How the Buffy Pin was made
Hello friends, and welcome to another video… Is what Safiya Nygaard would say, if this was one of her videos, but it’s not, so, welcome to a collection of images and thought of how the Buffy pin was made, in case you’re wondering.
It all started with an idea, doh, obviously.
I was spending my day on Etsy just having a browse while Noel was watching Buffy. Of course, as things happen, the sounds on the TV affected me so I decided to have a look at some Buffy merch on Etsy and I understood that… there isn’t really too much to begin with.
With a show that huge, I was only able to find a few items and most of them were just memorabilia items, like the wood skewer (don’t come for me) with a phrase, but no real character items. Yes, there are some, but they are all made by the same, super awesome, Canadian artist. So, that’s where the idea was born, I had to make a Buffy pin.
I took my iPad, pulled out my Apple pencil and opened Procreate, by the way, none of them sponsor us, I just like throwing out some brand names.
I sat there and I understood, nope, not gonna happen, the inspiration just wasn’t there, but I didn’t allow myself to give up. I Googled for many Buffy images, tried to get some inspiration but nothing really clicked, so I tried searching for other people’s fanart of her and came across this really neat artwork by a person, and, of course, you can call me a terrible person, but I really can’t link them here, because when I tried to look for it again, Google just decided that it will not show me the same images again, however, it was nice and I liked it, so I made my own version of it that you can see in the #version1 image.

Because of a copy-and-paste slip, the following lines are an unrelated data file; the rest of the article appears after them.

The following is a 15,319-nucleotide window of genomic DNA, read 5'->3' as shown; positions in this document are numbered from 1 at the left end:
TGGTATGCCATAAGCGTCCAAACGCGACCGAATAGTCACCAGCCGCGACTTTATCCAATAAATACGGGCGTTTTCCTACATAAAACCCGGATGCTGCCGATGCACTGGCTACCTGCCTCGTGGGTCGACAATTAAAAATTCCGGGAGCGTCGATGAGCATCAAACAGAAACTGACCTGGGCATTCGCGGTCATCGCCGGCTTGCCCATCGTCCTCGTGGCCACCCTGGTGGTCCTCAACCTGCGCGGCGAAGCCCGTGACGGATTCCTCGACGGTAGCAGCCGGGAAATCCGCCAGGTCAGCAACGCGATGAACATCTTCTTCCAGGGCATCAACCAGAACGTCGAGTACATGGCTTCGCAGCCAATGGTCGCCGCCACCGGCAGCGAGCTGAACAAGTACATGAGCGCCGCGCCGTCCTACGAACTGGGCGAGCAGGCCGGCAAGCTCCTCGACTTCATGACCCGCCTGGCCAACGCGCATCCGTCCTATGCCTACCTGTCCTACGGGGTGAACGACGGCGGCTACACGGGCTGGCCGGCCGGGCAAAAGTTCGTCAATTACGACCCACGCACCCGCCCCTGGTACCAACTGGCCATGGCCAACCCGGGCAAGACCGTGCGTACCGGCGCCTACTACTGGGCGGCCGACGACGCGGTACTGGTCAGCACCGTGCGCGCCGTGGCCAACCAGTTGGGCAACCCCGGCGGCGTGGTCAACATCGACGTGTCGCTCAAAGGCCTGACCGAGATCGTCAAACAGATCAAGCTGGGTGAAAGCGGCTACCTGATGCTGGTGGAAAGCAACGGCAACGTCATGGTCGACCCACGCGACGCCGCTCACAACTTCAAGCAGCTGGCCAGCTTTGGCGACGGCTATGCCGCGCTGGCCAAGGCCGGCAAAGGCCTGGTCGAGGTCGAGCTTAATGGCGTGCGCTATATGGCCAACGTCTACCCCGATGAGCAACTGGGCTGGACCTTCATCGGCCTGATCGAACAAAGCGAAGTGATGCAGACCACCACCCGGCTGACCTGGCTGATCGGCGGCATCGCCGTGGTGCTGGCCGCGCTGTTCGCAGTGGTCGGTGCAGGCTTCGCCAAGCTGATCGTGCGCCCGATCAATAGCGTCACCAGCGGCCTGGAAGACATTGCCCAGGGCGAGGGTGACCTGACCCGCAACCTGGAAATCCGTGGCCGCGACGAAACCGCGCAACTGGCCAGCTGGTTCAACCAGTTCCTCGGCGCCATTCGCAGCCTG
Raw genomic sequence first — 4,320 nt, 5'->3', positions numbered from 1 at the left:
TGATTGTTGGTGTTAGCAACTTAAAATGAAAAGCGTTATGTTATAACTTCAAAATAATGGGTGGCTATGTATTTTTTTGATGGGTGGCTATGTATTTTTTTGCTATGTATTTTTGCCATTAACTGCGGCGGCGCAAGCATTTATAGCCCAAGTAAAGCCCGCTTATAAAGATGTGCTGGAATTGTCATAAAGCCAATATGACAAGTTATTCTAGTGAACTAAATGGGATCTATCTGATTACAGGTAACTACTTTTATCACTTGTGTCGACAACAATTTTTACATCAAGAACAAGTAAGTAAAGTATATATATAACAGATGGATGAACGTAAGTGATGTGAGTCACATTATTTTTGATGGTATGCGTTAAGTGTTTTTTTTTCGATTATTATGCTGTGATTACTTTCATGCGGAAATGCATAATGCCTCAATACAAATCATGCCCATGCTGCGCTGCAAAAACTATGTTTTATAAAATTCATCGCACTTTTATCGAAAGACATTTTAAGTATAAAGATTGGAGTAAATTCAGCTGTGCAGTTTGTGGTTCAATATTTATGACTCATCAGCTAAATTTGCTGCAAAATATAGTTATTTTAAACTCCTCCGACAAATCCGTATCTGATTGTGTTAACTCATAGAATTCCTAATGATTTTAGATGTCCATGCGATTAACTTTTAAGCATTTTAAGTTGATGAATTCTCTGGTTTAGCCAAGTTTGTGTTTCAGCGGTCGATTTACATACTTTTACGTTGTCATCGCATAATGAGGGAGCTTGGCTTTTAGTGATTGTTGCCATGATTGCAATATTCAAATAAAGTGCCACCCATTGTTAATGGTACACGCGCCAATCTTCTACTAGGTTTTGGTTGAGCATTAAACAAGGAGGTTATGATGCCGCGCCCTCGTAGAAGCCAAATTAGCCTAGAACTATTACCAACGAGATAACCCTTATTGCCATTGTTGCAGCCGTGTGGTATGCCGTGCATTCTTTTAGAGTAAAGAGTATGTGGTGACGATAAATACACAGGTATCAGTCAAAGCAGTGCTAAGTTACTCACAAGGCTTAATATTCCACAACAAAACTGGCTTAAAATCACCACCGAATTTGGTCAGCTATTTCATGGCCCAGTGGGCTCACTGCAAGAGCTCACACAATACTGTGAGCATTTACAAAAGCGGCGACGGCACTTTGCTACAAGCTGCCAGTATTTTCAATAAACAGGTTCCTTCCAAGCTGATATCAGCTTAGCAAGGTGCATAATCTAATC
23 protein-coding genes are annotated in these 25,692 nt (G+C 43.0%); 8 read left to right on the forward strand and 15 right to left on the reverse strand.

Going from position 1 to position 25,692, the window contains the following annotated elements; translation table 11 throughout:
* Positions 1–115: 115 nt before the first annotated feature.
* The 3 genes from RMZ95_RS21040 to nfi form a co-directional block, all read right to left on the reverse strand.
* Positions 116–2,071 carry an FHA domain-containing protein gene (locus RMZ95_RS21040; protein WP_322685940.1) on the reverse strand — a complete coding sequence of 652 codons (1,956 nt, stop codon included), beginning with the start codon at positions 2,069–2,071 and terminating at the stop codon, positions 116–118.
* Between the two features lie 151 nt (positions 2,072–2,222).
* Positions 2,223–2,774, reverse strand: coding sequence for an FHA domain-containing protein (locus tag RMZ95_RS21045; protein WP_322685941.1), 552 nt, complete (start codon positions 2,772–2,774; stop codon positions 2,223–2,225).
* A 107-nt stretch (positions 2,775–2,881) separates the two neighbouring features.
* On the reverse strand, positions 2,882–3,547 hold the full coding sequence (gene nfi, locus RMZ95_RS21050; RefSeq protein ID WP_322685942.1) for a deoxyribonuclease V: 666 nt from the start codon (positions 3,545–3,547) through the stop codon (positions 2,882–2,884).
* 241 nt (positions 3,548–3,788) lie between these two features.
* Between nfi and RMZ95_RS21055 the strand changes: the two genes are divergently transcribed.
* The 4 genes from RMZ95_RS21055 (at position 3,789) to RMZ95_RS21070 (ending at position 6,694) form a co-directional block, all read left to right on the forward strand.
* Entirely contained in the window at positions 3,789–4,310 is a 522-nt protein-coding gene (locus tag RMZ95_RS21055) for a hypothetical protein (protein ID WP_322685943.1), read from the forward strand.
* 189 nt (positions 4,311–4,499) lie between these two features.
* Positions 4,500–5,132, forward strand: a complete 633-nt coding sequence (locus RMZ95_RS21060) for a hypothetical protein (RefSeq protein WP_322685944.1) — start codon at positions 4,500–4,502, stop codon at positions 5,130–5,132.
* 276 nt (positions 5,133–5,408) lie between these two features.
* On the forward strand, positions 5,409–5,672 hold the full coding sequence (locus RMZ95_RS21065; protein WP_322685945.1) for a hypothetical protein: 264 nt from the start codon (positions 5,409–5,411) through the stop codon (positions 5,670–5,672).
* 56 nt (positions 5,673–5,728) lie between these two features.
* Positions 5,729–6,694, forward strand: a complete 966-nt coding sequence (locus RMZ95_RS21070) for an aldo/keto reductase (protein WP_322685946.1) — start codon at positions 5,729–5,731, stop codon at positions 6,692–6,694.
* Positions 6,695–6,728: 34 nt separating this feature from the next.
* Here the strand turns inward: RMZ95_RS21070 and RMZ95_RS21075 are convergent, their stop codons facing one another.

I was pretty happy with what I had drawn, as my first ever attempt not only in using Procreate, but also in pin making. I did, however, came back to the design about a week later and understood that nor did I like the colors, nor did I really enjoy the layout, so I decided to pull all my work into Illustrator and I was able to create a vectorized version of my image. This allowed me to play with the colors more and make it pop. Of course, it didn’t end there. I thought I was happy with the pin and I was ready to get it made, so I went on Alibaba and had a look through the wide variety of pin manufacturers. You can not even start to imagine how many there are, but they’re all in China, so, purely out of interest, I contacted one of them and asked for a quote. Turns out there are rules for pins and minimal fill areas as well as minimal line thickness, as well as, if there are quite tiny details, they can silkscreen print them on, which, in turn, make the price per pin more expensive. Uff, so much to learn. So, here I was with my #version2 pin made, bright and colorful, but it just wouldn’t translate into a pin.